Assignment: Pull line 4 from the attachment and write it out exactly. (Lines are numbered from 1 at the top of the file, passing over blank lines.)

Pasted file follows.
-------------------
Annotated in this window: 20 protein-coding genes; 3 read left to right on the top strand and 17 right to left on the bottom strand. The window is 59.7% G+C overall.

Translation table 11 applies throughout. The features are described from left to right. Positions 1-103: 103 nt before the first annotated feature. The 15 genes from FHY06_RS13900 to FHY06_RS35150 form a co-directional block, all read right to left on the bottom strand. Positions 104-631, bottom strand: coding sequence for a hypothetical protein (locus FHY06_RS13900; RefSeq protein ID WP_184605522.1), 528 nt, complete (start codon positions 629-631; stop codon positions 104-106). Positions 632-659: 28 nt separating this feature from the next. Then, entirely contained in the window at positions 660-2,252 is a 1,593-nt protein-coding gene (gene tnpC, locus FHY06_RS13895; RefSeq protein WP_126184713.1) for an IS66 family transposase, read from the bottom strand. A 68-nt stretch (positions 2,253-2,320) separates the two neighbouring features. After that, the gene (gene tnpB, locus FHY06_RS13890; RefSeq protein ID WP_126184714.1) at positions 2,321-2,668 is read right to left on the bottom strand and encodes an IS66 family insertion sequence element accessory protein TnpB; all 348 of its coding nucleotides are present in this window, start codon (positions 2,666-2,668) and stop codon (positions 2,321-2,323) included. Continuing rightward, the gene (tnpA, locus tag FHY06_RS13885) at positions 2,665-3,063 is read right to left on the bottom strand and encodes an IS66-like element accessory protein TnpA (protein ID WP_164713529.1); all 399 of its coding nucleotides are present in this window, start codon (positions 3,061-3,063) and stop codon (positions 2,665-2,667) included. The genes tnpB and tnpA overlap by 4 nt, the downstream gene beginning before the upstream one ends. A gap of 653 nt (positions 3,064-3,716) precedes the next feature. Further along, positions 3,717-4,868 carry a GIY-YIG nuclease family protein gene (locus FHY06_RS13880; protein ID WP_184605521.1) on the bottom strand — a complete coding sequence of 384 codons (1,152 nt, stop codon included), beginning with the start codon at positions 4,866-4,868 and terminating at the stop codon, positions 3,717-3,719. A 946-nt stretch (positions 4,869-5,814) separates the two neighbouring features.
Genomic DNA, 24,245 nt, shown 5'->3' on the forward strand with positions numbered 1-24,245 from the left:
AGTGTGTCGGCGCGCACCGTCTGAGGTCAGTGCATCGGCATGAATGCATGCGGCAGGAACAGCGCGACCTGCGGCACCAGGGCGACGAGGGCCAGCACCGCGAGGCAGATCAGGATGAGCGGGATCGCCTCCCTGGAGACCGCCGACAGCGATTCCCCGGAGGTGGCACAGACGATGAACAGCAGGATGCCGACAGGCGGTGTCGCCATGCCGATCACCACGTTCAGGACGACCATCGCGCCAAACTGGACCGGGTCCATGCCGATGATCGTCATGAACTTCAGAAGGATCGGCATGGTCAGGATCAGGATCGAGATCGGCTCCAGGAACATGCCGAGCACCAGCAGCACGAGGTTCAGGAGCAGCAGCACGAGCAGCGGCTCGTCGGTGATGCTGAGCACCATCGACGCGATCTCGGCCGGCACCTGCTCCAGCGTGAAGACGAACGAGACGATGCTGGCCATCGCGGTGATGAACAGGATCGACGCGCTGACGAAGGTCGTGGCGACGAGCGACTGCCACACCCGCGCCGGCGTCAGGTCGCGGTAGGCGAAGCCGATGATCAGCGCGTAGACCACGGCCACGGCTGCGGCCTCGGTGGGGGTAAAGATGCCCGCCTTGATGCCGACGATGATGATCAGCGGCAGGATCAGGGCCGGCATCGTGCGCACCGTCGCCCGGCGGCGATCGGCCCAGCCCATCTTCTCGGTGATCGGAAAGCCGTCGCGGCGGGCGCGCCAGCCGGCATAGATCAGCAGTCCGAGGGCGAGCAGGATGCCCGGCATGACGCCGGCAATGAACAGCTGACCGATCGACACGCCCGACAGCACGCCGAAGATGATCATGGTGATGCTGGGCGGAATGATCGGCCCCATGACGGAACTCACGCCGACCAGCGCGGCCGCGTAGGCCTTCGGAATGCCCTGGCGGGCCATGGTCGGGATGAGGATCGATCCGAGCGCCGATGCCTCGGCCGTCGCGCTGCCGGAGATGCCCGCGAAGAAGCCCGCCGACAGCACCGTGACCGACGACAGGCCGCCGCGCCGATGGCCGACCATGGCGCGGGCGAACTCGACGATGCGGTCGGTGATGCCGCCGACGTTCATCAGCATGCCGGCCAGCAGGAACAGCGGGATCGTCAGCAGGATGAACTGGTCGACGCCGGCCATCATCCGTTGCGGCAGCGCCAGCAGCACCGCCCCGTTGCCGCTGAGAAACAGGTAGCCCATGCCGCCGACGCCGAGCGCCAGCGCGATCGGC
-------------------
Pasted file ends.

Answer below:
AGTGTGTCGGCGCGCACCGTCTGAGGTCAGTGCATCGGCATGAATGCATGCGGCAGGAACAGCGCGACCTGCGGCACCAGGGCGACGAGGGCCAGCACCGCGAGGCAGATCAGGATGAGCGGGATCGCCTCCCTGGAGACCGCCGACAGCGATTCCCCGGAGGTGGCACAGACGATGAACAGCAGGATGCCGACAGGCGGTGTCGCCATGCCGATCACCACGTTCAGGACGACCATCGCGCCAAACTGGACCGGGTCCATGCCGATGATCGTCATGAACTTCAGAAGGATCGGCATGGTCAGGATCAGGATCGAGATCGGCTCCAGGAACATGCCGAGCACCAGCAGCACGAGGTTCAGGAGCAGCAGCACGAGCAGCGGCTCGTCGGTGATGCTGAGCACCATCGACGCGATCTCGGCCGGCACCTGCTCCAGCGTGAAGACGAACGAGACGATGCTGGCCATCGCGGTGATGAACAGGATCGACGCGCTGACGAAGGTCGTGGCGACGAGCGACTGCCACACCCGCGCCGGCGTCAGGTCGCGGTAGGCGAAGCCGATGATCAGCGCGTAGACCACGGCCACGGCTGCGGCCTCGGTGGGGGTAAAGATGCCCGCCTTGATGCCGACGATGATGATCAGCGGCAGGATCAGGGCCGGCATCGTGCGCACCGTCGCCCGGCGGCGATCGGCCCAGCCCATCTTCTCGGTGATCGGAAAGCCGTCGCGGCGGGCGCGCCAGCCGGCATAGATCAGCAGTCCGAGGGCGAGCAGGATGCCCGGCATGACGCCGGCAATGAACAGCTGACCGATCGACACGCCCGACAGCACGCCGAAGATGATCATGGTGATGCTGGGCGGAATGATCGGCCCCATGACGGAACTCACGCCGACCAGCGCGGCCGCGTAGGCCTTCGGAATGCCCTGGCGGGCCATGGTCGGGATGAGGATCGATCCGAGCGCCGATGCCTCGGCCGTCGCGCTGCCGGAGATGCCCGCGAAGAAGCCCGCCGACAGCACCGTGACCGACGACAGGCCGCCGCGCCGATGGCCGACCATGGCGCGGGCGAACTCGACGATGCGGTCGGTGATGCCGCCGACGTTCATCAGCATGCCGGCCAGCAGGAACAGCGGGATCGTCAGCAGGATGAACTGGTCGACGCCGGCCATCATCCGTTGCGGCAGCGCCAGCAGCACCGCCCCGTTGCCGCTGAGAAACAGGTAGCCCATGCCGCCGACGCCGAGCGCCAGCGCGATCGGC